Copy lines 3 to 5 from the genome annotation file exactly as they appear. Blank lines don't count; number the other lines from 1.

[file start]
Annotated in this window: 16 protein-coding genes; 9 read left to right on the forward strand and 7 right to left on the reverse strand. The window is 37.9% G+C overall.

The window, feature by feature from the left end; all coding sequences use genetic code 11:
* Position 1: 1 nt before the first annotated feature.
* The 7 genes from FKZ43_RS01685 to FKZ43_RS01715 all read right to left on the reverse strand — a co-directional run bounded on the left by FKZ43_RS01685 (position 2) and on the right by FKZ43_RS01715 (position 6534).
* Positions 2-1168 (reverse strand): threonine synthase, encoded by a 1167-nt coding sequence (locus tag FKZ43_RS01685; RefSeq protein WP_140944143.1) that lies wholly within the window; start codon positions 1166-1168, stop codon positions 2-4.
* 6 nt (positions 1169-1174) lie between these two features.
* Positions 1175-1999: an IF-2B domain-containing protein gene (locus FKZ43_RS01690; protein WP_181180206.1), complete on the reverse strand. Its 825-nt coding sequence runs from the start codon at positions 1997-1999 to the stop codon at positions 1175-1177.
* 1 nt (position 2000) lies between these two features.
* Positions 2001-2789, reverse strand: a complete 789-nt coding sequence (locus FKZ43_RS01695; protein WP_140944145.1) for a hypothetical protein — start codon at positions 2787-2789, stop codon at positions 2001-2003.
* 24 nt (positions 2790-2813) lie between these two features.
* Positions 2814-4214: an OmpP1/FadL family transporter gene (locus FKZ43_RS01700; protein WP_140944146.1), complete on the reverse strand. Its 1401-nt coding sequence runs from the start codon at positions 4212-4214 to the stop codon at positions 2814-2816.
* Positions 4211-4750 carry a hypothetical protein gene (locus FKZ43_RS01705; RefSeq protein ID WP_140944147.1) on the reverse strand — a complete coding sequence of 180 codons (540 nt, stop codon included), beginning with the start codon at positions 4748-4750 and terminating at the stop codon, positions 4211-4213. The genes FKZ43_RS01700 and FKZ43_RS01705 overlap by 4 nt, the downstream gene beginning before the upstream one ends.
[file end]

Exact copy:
* Position 1: 1 nt before the first annotated feature.
* The 7 genes from FKZ43_RS01685 to FKZ43_RS01715 all read right to left on the reverse strand — a co-directional run bounded on the left by FKZ43_RS01685 (position 2) and on the right by FKZ43_RS01715 (position 6534).
* Positions 2-1168 (reverse strand): threonine synthase, encoded by a 1167-nt coding sequence (locus tag FKZ43_RS01685; RefSeq protein WP_140944143.1) that lies wholly within the window; start codon positions 1166-1168, stop codon positions 2-4.